I looked for stories not just about women in the Berkshires, but about how those women, through their own work and lives, reflected the growing realization that America was about to reckon with a women’s movement that was gaining in power, momentum, and political sophistication. The country would begin to come to terms with gender inequities and injustice not because it was convenient at the moment, but because women had decided they were done with gradualism.
The Greylock Glass reported on many, many women achieving amazing things in education, literature, music, politics, and other areas. When searching for a source to talk to about a subject that wasn’t inherently masculine or feminine, I challenged myself to be sure to contact a woman with equal expertise or credentials if no reason existed not to feature a feminine voice. Finally, just as important to me as including women’s voices in our reporting was committing to give time to stories about issues that may have a veneer of gender neutrality, but which, in fact, affect women disproportionately, and often with strikingly unjust consequences.
What did I learn pursuing this slight editorial tweaking in 2017 was that including women more often in news coverage, as vital actors on the many diverse stages of human experience, as agents of their own fortunes and as agents of change in their communities? I learned that it’s really no professional challenge. It’s just a personal habit. Plenty of men made appearances in our podcasts and in our pages last year, too—when it made sense, in the interest of the informing the audience, to talk with them. But never as the default gender. And while I haven’t analyzed stories and podcasts from 2015 or 2016 to see if last year rectified a gender disparity of which I wasn’t aware, I don’t think I have to at this point. And I don’t think I’m going to have to make any special effort in 2018 to ensure journalistic gender equity. If, as I hope, I’m in a position to hire a reporter this year, I’ll be looking forward to nurturing the habits of awareness in her or in him that took root for me, and for the world, during the first Women’s March on January 21, 2017.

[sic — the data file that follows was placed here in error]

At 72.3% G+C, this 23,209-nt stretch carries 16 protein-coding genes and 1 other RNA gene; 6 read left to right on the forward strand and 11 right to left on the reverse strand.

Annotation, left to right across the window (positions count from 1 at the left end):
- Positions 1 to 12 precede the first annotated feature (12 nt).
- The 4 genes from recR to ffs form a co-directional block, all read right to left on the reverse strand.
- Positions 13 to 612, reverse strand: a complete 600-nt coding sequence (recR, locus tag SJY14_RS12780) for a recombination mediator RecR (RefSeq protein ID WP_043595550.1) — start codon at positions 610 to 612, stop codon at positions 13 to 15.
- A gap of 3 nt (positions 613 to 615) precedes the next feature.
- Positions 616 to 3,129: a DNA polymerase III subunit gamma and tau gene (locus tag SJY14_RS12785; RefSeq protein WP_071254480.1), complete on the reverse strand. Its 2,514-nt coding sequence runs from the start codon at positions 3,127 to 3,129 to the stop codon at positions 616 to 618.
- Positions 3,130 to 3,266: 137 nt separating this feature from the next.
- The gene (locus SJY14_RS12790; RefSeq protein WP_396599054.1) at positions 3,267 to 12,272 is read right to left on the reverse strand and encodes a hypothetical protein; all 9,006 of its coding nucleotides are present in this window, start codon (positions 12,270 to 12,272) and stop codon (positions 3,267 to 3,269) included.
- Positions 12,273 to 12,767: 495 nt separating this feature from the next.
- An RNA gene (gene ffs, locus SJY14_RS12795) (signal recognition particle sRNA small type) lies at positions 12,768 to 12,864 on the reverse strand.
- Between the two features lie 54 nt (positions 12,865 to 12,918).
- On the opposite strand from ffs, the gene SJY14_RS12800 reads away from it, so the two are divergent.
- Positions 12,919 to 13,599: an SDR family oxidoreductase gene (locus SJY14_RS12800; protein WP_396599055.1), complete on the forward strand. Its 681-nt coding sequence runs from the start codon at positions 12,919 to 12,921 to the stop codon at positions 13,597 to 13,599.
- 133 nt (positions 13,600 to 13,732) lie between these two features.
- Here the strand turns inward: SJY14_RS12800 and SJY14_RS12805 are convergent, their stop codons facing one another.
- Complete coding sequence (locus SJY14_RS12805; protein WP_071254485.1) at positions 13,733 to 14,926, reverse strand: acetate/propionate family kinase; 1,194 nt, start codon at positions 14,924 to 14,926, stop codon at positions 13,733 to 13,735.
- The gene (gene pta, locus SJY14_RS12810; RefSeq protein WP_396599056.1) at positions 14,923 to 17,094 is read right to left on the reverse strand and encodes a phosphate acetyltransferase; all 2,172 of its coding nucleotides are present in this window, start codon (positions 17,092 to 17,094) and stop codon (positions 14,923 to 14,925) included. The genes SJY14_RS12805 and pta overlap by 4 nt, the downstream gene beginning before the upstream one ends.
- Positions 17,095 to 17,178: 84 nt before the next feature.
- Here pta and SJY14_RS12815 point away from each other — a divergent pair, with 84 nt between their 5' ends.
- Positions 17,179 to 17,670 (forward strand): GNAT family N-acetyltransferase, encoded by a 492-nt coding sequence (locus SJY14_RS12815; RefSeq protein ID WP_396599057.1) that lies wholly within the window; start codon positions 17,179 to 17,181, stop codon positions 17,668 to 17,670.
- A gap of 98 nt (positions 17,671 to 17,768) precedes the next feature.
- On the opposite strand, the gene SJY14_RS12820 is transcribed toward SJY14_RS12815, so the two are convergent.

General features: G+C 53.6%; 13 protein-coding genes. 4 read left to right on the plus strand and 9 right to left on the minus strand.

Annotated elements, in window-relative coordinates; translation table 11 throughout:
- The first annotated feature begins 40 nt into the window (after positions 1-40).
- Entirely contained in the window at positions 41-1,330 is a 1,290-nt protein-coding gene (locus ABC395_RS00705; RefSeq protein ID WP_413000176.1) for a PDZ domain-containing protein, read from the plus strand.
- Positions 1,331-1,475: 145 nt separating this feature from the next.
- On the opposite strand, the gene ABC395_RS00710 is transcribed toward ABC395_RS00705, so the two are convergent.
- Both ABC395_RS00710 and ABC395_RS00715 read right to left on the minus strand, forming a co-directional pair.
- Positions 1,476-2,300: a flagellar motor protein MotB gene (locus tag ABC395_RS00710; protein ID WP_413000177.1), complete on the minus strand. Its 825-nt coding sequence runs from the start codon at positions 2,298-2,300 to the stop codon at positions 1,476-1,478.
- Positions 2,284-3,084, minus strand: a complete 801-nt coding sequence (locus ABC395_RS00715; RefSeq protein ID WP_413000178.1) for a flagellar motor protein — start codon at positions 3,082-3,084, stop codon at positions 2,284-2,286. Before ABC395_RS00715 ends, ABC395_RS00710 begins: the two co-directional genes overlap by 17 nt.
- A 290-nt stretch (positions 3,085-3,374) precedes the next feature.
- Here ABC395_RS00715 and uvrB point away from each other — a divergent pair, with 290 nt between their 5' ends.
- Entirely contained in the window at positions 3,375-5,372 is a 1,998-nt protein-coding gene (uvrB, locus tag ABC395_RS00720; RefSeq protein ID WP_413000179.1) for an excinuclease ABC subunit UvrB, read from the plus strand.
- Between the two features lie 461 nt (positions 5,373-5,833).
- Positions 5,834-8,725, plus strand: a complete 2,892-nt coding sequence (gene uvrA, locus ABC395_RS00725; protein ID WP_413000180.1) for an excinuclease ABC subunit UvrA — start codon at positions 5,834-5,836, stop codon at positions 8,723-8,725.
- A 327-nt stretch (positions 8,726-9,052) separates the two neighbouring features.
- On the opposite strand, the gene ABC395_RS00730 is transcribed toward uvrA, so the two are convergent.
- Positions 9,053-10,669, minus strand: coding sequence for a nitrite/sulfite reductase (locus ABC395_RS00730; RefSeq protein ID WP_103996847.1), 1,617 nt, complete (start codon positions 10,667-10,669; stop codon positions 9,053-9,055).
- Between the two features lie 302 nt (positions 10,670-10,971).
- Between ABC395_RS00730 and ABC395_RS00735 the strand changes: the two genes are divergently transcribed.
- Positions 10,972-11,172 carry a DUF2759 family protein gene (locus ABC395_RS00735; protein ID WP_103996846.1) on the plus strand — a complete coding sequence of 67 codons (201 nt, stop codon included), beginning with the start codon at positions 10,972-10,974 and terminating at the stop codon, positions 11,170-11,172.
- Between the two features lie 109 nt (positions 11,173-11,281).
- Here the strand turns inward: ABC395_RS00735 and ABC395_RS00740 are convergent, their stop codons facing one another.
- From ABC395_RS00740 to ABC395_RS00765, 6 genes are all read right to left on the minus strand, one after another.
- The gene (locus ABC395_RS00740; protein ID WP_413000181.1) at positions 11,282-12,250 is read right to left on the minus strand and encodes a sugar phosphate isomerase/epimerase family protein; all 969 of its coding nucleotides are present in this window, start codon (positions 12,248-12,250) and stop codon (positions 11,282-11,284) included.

Although I never did come up with a satisfactory way to chronicle my trip to Washington, I did return home with a couple hours-worth of audio interviews. I’ve sifted through those conversations and pulled out a small collection of my favorite quotes. Except for the voice of Kamala Harris at the end, the speakers are going to remain nameless, though some of you will, doubtless, recognize one or two of the women I spoke with. So now, I’d like to share with you, as a small way the Greylock Glass can commemorate that historic demonstration, Ten Minutes of Voices on the Road to the Women’s March on Washington.